Category Archives: 2016 – New Zealand and Fiji

Flying High…

June 19, 2016

We started the last day of our trip with a 3 hour jet-ski tour in the morning. Having never been on a jet-ski for more than 30 minutes at a stretch, we were certainly excited about the opportunity to jet-ski for almost 2+ hours (remainder time reserved for snorkeling). After breakfast at our hotel, we made our way to the Sheraton Resort for the tour. As we walked over to the resort, we noticed the dark clouds and started to wonder if the tour would be canceled. To our surprise, it was not, despite the rough seas and the weather conditions. Our instructor and tour guide provided us a little more detail about the trip (location, duration, etc.) and we were on our way to a nearby island. Now, Akshita and I like to think that we are are pretty adventurous but this jet-ski tour was something else. We had never been in waters this choppy and a tour of this nature would never be allowed in the US in such conditions. Regardless, this is Fiji and we were soon following our guide and “cruising” at speeds of 50-60 miles/hour. We had to stop on couple occasions because of the choppy waters but enjoyed the whole experience nonetheless. I even had to borrow glasses from our guide as I was barely able to see in the rough conditions.

We finally reached the shores of the island and gathered our gear for snorkeling. As we were about to jump in the water, our guide instructed us to stay on the jet-skis as the water was too choppy for snorkeling. He told us about another location that could potentially have calmer waters and we were soon on our way. Once at the new location, we put on our snorkeling gear and jumped into the water. The water was still pretty choppy but certainly better than the previous location. Unfortunately, the snorkeling itself wasn’t comparable to the snorkeling we did in the Mamanuca Islands. The water wasn’t as clear due to the weather and we were therefore unable to see much marine life. We told our instructor about the starfish we had seen in the Mamanuca Islands and he was kind enough to dive about 20 feet to the sea floor and find a starfish for us. That certainly was one of the highlights of our jet-skiing tour.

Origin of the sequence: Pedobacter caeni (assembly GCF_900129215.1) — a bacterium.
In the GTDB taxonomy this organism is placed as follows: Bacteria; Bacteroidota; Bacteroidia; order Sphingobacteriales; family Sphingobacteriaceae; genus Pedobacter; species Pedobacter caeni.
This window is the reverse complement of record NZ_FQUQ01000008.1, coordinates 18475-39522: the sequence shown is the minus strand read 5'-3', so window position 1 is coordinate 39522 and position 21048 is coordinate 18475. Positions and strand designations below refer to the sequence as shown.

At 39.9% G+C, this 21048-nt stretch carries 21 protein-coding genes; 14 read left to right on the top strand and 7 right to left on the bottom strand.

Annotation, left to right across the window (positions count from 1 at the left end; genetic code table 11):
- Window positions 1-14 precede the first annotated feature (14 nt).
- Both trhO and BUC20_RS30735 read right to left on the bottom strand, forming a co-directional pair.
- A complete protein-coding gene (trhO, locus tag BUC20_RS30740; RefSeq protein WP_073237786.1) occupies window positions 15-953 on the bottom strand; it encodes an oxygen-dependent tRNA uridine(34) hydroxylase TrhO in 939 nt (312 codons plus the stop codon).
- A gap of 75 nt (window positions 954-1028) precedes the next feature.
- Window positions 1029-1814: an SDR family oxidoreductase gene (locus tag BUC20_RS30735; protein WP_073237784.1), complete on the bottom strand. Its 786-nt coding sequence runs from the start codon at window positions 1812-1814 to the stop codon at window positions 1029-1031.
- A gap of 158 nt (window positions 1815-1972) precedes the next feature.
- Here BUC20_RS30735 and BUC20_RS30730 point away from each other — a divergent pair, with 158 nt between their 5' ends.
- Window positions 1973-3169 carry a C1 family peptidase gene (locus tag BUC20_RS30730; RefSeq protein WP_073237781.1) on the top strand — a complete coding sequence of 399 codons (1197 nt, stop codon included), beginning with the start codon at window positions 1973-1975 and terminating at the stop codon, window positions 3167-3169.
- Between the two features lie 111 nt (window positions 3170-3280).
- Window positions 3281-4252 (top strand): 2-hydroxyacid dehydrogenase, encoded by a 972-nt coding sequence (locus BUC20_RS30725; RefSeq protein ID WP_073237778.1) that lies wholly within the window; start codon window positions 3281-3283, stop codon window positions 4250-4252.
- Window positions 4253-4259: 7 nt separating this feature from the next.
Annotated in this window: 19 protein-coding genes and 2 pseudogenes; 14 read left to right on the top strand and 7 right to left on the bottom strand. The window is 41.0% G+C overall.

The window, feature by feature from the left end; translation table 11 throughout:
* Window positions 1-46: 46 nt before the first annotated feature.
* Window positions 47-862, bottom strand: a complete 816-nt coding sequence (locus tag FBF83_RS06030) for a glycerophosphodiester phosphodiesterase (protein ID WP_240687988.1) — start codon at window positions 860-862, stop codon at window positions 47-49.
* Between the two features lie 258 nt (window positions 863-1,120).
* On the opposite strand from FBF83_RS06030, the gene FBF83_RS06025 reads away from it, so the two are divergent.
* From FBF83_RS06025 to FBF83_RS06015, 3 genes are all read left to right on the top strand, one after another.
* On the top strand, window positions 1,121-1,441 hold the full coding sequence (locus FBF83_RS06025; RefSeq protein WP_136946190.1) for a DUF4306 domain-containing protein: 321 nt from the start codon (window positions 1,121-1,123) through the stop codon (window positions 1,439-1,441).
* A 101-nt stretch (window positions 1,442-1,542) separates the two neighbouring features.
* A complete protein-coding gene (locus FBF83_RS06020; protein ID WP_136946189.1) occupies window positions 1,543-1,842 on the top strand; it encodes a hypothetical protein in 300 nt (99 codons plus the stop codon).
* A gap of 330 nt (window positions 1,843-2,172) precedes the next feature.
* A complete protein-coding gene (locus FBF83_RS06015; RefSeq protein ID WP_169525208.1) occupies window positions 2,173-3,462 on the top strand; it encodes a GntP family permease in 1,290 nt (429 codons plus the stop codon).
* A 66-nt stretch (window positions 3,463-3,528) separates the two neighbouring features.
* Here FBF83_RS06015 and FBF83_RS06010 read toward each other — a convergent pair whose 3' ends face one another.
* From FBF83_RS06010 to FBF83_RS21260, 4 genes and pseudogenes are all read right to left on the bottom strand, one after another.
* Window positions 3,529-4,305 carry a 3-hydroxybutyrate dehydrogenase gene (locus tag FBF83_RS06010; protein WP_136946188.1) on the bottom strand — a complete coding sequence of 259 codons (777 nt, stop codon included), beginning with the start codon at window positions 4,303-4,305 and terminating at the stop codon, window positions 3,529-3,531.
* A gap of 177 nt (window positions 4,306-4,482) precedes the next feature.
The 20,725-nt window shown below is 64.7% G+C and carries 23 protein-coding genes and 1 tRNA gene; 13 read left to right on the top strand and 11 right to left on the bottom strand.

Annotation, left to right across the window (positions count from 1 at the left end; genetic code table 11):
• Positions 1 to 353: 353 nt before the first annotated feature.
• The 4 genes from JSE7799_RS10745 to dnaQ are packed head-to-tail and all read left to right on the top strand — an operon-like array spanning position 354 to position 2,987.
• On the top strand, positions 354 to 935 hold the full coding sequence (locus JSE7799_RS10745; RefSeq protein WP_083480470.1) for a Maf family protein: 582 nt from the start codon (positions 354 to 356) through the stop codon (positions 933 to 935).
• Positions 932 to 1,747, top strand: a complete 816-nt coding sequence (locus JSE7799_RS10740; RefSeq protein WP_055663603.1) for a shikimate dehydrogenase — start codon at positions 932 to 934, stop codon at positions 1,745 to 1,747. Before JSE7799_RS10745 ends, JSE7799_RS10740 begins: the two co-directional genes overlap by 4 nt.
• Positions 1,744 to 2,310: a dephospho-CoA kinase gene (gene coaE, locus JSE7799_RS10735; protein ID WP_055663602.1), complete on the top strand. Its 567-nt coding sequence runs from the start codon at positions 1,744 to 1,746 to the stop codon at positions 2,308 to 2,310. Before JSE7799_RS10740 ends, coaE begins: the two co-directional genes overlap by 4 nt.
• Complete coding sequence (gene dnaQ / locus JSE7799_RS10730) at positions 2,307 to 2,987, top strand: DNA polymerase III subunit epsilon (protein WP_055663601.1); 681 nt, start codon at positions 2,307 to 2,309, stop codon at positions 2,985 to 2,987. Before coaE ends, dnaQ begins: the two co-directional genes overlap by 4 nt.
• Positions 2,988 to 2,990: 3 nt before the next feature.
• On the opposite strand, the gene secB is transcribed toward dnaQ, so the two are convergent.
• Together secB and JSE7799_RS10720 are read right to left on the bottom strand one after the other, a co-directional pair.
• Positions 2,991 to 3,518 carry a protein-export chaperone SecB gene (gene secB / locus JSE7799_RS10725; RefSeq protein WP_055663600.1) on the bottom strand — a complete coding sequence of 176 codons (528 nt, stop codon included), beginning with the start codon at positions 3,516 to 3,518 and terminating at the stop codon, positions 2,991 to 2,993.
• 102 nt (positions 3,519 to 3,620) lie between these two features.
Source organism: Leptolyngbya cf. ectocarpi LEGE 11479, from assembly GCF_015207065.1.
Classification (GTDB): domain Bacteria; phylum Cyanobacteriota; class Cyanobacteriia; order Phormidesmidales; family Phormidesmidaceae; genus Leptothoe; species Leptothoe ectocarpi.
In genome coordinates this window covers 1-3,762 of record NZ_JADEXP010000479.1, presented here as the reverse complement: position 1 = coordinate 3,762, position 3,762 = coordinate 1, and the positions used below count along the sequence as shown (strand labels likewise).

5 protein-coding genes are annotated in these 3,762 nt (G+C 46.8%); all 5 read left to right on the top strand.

After a fun-filled 3 hours we were back on Denarau Island and made our way to the room. We quickly showered, packed our bags, and walked over to the front desk area for our next activity of the day. While relaxing at the resort yesterday, we had the great idea of signing up for skydiving. After a lot of discussion, we decided what better location than Fiji for an experience of a lifetime. We were both quite nervous as we waited for the tour company to pick us up. Thousands of thoughts were going through our mind – what will it be like to jump from a plane?, are we stupid for doing this?, will we survive?? Akshita even recommended that we record “our last” video in case we didn’t make it haha. Guess what? We actually recorded one and it is still funny to go back and watch the video.

Once at “Skydiving Fiji”, we signed several waiver forms and met our tandem instructors. Both our instructors were European and essentially travel around the world for skydiving jobs (typically signing a 6 month contract in each city/country). This was jump number 4760 for Akshita’s instructor. Sounds ridiculously high right? Our instructors actually told us that they were jumping on average 5-6 times a day here in Fiji. You do the Math – even 4 times a week for 6 months (assuming a 6 month contract in Fiji) amounts to about 500 jumps. After harnessing us, the instructors went over the instructions and we drove over to a small airport nearby. Next thing you know, we were all cramped up in a small plane and about to take off. We witnessed the beautiful Mamanuca Islands in the distance as we gained elevation and made our way to almost 10,000 feet. My instructor tapped my shoulder and asked if I was ready to jump (as if I had a choice at that point). The moment when he opened the door and I looked down was still the most surreal part of the whole experience. There I was just hanging from the plane harnessed to my instructor who was sitting on the edge of the plane. What I felt for the next few seconds cannot be put into words. The free fall was amazing and definitely the most adrenaline-filled activity I had ever done. After safely landing on the ground, we were both ready to do it another time lol.